There’s more to trucking transport than obtaining your operating authority, then loading and unloading cargo and driving it from origin to destination. Before starting, you and the shipper (or broker) need to agree on the job requirements, the rate, and how long transportation will take. Owner-operator trucking contracts outline all of this and more.
Contracts focus on many freight-hauling functions and can be very complicated. We’ve broken down the different types of hauling contracts and what to consider when reviewing them. We’ll also cover how to find trucking contracts.
Types of trucking contracts
The two most common types of trucking contracts are dedicated contracts and rate confirmation contracts.
A dedicated contract means a shipper agrees to hire you for specific loads. For instance, if you transport construction material to builders, a dedicated contract means the shipper will come to you first for jobs involving hauling lumber, bricks, and other construction materials.
Dedicated contracts mean steady work. But landing them requires good relationships with shippers or brokers and specific hauling experience.
Rate confirmation contracts
Rate confirmation contracts are for one-time hauls. These specify what you’ll be paid for that particular job and the specific requirements related to the cargo you’re hauling. But there’s no obligation to partner on any future jobs.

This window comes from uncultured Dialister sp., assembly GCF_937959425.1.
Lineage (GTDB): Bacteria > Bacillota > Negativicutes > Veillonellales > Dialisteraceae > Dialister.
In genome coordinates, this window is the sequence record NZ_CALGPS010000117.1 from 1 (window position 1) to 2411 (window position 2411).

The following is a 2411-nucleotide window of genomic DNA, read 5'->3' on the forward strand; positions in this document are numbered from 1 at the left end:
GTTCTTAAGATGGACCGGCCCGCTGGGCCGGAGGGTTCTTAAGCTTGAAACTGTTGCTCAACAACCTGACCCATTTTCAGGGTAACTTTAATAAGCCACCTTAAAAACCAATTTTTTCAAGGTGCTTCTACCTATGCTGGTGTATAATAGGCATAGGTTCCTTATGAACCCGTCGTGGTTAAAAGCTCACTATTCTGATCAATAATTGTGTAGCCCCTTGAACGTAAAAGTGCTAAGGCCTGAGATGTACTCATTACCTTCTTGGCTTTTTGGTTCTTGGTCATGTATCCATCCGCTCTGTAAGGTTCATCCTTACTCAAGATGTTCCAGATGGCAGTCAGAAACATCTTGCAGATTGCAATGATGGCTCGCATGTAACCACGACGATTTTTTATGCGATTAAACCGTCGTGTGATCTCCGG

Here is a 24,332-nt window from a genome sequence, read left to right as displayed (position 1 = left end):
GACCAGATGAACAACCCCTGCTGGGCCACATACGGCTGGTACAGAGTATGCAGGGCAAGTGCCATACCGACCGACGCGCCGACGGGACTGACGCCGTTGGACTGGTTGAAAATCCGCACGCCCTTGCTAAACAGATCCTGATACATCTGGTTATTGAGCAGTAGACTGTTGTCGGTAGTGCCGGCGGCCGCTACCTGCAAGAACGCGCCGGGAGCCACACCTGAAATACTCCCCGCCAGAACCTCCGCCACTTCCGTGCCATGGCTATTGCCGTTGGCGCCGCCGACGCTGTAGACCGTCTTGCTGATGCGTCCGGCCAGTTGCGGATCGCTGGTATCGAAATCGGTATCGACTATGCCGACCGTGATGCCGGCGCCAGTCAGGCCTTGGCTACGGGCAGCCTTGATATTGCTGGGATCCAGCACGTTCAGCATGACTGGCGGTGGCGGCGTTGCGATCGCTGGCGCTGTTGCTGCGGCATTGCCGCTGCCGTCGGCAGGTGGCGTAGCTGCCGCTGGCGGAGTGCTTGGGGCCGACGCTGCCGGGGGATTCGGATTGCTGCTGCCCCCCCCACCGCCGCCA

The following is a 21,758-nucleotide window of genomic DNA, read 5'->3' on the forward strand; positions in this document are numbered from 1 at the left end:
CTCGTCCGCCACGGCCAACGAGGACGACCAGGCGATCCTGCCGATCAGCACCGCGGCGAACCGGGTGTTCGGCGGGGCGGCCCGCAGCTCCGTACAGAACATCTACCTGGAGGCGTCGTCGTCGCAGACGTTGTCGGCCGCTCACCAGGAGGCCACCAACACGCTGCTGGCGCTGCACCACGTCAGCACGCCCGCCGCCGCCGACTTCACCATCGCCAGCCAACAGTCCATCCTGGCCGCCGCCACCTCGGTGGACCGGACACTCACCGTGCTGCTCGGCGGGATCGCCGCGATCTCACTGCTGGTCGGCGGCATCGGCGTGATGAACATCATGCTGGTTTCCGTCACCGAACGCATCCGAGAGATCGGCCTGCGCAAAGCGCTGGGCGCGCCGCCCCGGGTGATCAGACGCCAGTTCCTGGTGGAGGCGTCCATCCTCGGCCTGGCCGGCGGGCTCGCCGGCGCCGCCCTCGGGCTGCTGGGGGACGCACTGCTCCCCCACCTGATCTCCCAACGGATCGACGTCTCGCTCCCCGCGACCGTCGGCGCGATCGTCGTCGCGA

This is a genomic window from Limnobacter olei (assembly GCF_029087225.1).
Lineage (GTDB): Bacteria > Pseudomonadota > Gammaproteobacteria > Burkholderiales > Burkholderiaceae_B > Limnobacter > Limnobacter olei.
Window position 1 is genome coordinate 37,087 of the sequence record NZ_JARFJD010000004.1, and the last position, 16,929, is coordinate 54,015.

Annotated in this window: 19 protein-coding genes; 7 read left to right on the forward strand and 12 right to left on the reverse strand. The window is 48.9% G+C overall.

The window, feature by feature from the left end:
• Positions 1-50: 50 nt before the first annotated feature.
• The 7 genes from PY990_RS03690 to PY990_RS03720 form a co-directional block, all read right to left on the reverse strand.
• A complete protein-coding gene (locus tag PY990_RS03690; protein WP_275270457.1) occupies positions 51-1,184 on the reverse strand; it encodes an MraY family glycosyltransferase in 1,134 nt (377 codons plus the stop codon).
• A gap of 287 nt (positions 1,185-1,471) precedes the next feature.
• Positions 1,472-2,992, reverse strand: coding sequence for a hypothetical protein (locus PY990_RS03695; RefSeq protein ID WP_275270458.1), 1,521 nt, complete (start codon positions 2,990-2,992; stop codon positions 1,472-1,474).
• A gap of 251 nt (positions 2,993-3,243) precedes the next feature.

The rate confirmation contract is a good place to start. It gets you on the road, moving freight, and helps build your reputation as a quality truck driver.
How to choose the right trucking contracts
Whether you’re a seasoned veteran or just starting, don’t jump into contracts without considering the following factors.
Be sure you know how much it will cost you to accept a job. Costs can include fuel prices, maintenance and repairs, and vehicle depreciation. You also need to consider travel expenses (meals and lodging). Before accepting any contract, figure out your anticipated costs per mile and understand your cash flow.
Aside from settling on a fair rate, you also want to know up front how fast you’ll be paid, if there are any bonuses, and how you’ll get your money (cash, check, or electronic transfer).
You might be offered a contract that pays a lot of money. But if it takes you on the road longer than you’d like or takes you to a lane that isn’t in your geographic wheelhouse, it might not be worth your while. Before accepting a contract, be sure you know how far you’re willing to travel.
Predictability involves whether the shipper or broker can offer you consistent work. Do they need regular transport? Do they have the cargo available for your specific type of truck? While one-off jobs are okay when starting, your ultimate goal is to find clients that can provide ongoing and frequent jobs.
6 ways to get quality trucking contracts
Now that you know what to look for in a contract, it’s time to find one. To secure quality loads, it’s good to know what kind of client you want to work with ahead of time. This will help you narrow the field and save some time.
Here’s how to get contracts for a trucking business.
Use a load board.
Quality load boards are one of your most important tools, especially when you’re starting out. These are ideal when it comes to gaining access to trusted brokers and shippers. Additionally, the load board is great for independent contractors interested in multi-trip searches and higher load volumes.